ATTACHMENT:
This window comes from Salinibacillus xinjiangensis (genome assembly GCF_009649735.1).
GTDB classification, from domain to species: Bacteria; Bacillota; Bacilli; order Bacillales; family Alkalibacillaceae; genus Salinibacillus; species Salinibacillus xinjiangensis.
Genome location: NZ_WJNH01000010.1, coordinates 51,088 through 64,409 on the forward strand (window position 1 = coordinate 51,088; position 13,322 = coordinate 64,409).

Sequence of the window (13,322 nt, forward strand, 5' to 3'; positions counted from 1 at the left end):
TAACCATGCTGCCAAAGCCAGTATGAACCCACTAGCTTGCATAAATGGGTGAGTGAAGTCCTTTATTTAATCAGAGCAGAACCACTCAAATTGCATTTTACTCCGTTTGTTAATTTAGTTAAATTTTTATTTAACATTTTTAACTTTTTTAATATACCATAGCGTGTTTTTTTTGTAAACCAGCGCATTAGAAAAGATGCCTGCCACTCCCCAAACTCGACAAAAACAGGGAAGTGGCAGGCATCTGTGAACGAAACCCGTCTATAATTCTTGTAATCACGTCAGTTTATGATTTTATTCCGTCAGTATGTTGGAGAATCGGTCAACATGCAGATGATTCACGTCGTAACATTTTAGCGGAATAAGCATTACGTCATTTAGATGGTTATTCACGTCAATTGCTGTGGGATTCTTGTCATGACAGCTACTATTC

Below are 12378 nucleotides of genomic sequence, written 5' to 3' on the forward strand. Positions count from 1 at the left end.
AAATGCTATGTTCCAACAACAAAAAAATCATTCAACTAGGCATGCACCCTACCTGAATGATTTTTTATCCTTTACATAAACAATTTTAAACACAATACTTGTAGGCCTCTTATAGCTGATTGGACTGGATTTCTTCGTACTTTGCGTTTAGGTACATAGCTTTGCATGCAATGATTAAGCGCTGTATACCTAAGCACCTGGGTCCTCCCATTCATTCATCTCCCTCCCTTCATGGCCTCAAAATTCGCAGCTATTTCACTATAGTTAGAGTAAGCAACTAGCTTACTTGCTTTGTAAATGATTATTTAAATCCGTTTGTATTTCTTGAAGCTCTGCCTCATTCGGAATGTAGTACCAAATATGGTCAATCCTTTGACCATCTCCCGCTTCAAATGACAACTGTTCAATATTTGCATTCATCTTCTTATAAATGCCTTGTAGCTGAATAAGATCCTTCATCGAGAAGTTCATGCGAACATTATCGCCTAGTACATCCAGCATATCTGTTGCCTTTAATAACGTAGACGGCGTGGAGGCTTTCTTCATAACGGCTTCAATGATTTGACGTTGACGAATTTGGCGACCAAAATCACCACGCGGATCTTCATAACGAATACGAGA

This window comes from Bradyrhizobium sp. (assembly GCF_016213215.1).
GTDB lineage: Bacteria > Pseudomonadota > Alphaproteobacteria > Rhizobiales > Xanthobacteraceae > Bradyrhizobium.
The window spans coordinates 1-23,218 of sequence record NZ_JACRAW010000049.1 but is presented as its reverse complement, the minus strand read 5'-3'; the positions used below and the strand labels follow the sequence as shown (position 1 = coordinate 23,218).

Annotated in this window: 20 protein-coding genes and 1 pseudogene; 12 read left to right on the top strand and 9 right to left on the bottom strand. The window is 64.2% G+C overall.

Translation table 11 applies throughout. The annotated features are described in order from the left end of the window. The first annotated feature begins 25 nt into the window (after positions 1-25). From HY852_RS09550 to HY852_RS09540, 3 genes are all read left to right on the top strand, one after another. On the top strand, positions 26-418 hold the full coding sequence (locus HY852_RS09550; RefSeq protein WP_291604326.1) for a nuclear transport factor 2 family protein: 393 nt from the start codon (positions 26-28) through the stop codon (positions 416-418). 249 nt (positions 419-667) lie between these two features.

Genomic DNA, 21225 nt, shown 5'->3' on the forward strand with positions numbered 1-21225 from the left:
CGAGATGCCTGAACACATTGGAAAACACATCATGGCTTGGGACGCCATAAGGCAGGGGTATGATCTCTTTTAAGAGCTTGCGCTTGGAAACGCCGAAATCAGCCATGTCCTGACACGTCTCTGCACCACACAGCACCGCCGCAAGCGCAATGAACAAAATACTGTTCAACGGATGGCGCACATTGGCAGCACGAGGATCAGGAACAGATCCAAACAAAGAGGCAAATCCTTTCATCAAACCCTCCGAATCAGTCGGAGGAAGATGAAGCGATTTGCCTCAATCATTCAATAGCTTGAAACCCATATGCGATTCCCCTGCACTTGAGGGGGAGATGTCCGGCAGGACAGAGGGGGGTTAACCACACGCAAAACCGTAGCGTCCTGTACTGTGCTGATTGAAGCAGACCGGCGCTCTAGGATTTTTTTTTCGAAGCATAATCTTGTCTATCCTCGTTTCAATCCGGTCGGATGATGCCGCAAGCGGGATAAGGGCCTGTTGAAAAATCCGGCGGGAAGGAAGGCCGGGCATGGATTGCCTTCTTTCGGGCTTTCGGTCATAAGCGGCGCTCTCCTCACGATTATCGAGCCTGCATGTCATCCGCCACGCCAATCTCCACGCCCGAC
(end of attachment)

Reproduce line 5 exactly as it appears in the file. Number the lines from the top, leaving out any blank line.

TAACCATGCTGCCAAAGCCAGTATGAACCCACTAGCTTGCATAAATGGGTGAGTGAAGTCCTTTATTTAATCAGAGCAGAACCACTCAAATTGCATTTTACTCCGTTTGTTAATTTAGTTAAATTTTTATTTAACATTTTTAACTTTTTTAATATACCATAGCGTGTTTTTTTTGTAAACCAGCGCATTAGAAAAGATGCCTGCCACTCCCCAAACTCGACAAAAACAGGGAAGTGGCAGGCATCTGTGAACGAAACCCGTCTATAATTCTTGTAATCACGTCAGTTTATGATTTTATTCCGTCAGTATGTTGGAGAATCGGTCAACATGCAGATGATTCACGTCGTAACATTTTAGCGGAATAAGCATTACGTCATTTAGATGGTTATTCACGTCAATTGCTGTGGGATTCTTGTCATGACAGCTACTATTC